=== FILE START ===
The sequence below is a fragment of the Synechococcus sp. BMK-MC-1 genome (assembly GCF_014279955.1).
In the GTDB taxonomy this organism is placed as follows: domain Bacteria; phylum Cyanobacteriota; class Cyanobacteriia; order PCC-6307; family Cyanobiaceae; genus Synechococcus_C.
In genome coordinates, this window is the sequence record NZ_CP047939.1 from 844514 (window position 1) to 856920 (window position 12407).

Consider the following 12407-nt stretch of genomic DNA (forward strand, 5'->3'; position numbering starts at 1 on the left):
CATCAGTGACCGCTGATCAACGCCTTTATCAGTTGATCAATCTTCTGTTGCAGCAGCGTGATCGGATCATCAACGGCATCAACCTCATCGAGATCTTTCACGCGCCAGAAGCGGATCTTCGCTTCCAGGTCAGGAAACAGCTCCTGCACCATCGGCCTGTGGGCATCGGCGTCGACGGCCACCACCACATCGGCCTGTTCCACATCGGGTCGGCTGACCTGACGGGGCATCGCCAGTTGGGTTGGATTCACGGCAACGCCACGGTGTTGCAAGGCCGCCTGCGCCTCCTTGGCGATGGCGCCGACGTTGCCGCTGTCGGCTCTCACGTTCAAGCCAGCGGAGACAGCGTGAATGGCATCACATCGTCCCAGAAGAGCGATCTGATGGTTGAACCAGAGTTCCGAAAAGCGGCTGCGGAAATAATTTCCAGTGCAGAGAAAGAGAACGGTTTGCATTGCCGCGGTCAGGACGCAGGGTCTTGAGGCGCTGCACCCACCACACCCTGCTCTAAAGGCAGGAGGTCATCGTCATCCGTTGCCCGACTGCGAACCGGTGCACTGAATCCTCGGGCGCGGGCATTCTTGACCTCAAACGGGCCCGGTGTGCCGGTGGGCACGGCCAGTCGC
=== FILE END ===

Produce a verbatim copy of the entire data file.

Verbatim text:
The sequence below is a fragment of the Synechococcus sp. BMK-MC-1 genome (assembly GCF_014279955.1).
In the GTDB taxonomy this organism is placed as follows: domain Bacteria; phylum Cyanobacteriota; class Cyanobacteriia; order PCC-6307; family Cyanobiaceae; genus Synechococcus_C.
In genome coordinates, this window is the sequence record NZ_CP047939.1 from 844514 (window position 1) to 856920 (window position 12407).

Consider the following 12407-nt stretch of genomic DNA (forward strand, 5'->3'; position numbering starts at 1 on the left):
CATCAGTGACCGCTGATCAACGCCTTTATCAGTTGATCAATCTTCTGTTGCAGCAGCGTGATCGGATCATCAACGGCATCAACCTCATCGAGATCTTTCACGCGCCAGAAGCGGATCTTCGCTTCCAGGTCAGGAAACAGCTCCTGCACCATCGGCCTGTGGGCATCGGCGTCGACGGCCACCACCACATCGGCCTGTTCCACATCGGGTCGGCTGACCTGACGGGGCATCGCCAGTTGGGTTGGATTCACGGCAACGCCACGGTGTTGCAAGGCCGCCTGCGCCTCCTTGGCGATGGCGCCGACGTTGCCGCTGTCGGCTCTCACGTTCAAGCCAGCGGAGACAGCGTGAATGGCATCACATCGTCCCAGAAGAGCGATCTGATGGTTGAACCAGAGTTCCGAAAAGCGGCTGCGGAAATAATTTCCAGTGCAGAGAAAGAGAACGGTTTGCATTGCCGCGGTCAGGACGCAGGGTCTTGAGGCGCTGCACCCACCACACCCTGCTCTAAAGGCAGGAGGTCATCGTCATCCGTTGCCCGACTGCGAACCGGTGCACTGAATCCTCGGGCGCGGGCATTCTTGACCTCAAACGGGCCCGGTGTGCCGGTGGGCACGGCCAGTCGC